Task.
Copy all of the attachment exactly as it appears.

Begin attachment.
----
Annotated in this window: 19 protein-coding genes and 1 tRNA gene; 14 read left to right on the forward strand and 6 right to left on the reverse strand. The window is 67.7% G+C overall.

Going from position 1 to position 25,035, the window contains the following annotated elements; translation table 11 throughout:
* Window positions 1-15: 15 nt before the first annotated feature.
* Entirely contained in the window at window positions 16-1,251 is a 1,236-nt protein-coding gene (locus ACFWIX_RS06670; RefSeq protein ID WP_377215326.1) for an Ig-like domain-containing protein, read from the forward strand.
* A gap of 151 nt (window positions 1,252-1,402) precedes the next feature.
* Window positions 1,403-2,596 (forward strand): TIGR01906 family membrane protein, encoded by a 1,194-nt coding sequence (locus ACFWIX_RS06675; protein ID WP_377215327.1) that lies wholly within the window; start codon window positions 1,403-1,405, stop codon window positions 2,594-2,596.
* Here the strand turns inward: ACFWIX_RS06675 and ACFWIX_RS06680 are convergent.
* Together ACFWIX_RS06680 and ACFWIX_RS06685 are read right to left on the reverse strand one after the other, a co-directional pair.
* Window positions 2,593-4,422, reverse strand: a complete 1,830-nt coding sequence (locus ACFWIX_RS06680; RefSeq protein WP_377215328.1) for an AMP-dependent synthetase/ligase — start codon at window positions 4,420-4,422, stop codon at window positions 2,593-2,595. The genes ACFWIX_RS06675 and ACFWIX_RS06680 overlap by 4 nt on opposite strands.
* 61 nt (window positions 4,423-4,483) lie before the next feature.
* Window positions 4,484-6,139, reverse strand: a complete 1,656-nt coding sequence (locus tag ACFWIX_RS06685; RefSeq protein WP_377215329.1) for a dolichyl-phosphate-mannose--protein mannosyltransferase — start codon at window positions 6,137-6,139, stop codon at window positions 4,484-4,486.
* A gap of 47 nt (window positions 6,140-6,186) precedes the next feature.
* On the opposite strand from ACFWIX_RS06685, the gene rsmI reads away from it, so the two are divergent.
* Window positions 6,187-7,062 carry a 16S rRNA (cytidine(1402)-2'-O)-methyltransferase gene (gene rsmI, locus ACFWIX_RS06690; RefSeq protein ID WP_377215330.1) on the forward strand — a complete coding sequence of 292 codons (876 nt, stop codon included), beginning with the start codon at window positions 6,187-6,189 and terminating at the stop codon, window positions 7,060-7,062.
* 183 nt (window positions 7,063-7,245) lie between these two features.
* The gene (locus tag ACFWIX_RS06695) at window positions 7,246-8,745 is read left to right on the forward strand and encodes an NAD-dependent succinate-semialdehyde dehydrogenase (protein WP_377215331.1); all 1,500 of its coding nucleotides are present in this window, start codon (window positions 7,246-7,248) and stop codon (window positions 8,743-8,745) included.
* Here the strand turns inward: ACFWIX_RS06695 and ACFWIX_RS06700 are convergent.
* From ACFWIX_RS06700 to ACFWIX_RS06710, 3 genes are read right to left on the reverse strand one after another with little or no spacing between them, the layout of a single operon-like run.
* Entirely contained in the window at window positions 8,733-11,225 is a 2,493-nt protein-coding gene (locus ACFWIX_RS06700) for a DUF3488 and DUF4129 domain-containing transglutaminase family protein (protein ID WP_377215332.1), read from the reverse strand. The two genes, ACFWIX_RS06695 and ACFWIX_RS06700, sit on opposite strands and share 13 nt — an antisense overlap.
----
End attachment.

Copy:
Annotated in this window: 19 protein-coding genes and 1 tRNA gene; 14 read left to right on the forward strand and 6 right to left on the reverse strand. The window is 67.7% G+C overall.

Going from position 1 to position 25,035, the window contains the following annotated elements; translation table 11 throughout:
* Window positions 1-15: 15 nt before the first annotated feature.
* Entirely contained in the window at window positions 16-1,251 is a 1,236-nt protein-coding gene (locus ACFWIX_RS06670; RefSeq protein ID WP_377215326.1) for an Ig-like domain-containing protein, read from the forward strand.
* A gap of 151 nt (window positions 1,252-1,402) precedes the next feature.
* Window positions 1,403-2,596 (forward strand): TIGR01906 family membrane protein, encoded by a 1,194-nt coding sequence (locus ACFWIX_RS06675; protein ID WP_377215327.1) that lies wholly within the window; start codon window positions 1,403-1,405, stop codon window positions 2,594-2,596.
* Here the strand turns inward: ACFWIX_RS06675 and ACFWIX_RS06680 are convergent.
* Together ACFWIX_RS06680 and ACFWIX_RS06685 are read right to left on the reverse strand one after the other, a co-directional pair.
* Window positions 2,593-4,422, reverse strand: a complete 1,830-nt coding sequence (locus ACFWIX_RS06680; RefSeq protein WP_377215328.1) for an AMP-dependent synthetase/ligase — start codon at window positions 4,420-4,422, stop codon at window positions 2,593-2,595. The genes ACFWIX_RS06675 and ACFWIX_RS06680 overlap by 4 nt on opposite strands.
* 61 nt (window positions 4,423-4,483) lie before the next feature.
* Window positions 4,484-6,139, reverse strand: a complete 1,656-nt coding sequence (locus tag ACFWIX_RS06685; RefSeq protein WP_377215329.1) for a dolichyl-phosphate-mannose--protein mannosyltransferase — start codon at window positions 6,137-6,139, stop codon at window positions 4,484-4,486.
* A gap of 47 nt (window positions 6,140-6,186) precedes the next feature.
* On the opposite strand from ACFWIX_RS06685, the gene rsmI reads away from it, so the two are divergent.
* Window positions 6,187-7,062 carry a 16S rRNA (cytidine(1402)-2'-O)-methyltransferase gene (gene rsmI, locus ACFWIX_RS06690; RefSeq protein ID WP_377215330.1) on the forward strand — a complete coding sequence of 292 codons (876 nt, stop codon included), beginning with the start codon at window positions 6,187-6,189 and terminating at the stop codon, window positions 7,060-7,062.
* 183 nt (window positions 7,063-7,245) lie between these two features.
* The gene (locus tag ACFWIX_RS06695) at window positions 7,246-8,745 is read left to right on the forward strand and encodes an NAD-dependent succinate-semialdehyde dehydrogenase (protein WP_377215331.1); all 1,500 of its coding nucleotides are present in this window, start codon (window positions 7,246-7,248) and stop codon (window positions 8,743-8,745) included.
* Here the strand turns inward: ACFWIX_RS06695 and ACFWIX_RS06700 are convergent.
* From ACFWIX_RS06700 to ACFWIX_RS06710, 3 genes are read right to left on the reverse strand one after another with little or no spacing between them, the layout of a single operon-like run.
* Entirely contained in the window at window positions 8,733-11,225 is a 2,493-nt protein-coding gene (locus ACFWIX_RS06700) for a DUF3488 and DUF4129 domain-containing transglutaminase family protein (protein ID WP_377215332.1), read from the reverse strand. The two genes, ACFWIX_RS06695 and ACFWIX_RS06700, sit on opposite strands and share 13 nt — an antisense overlap.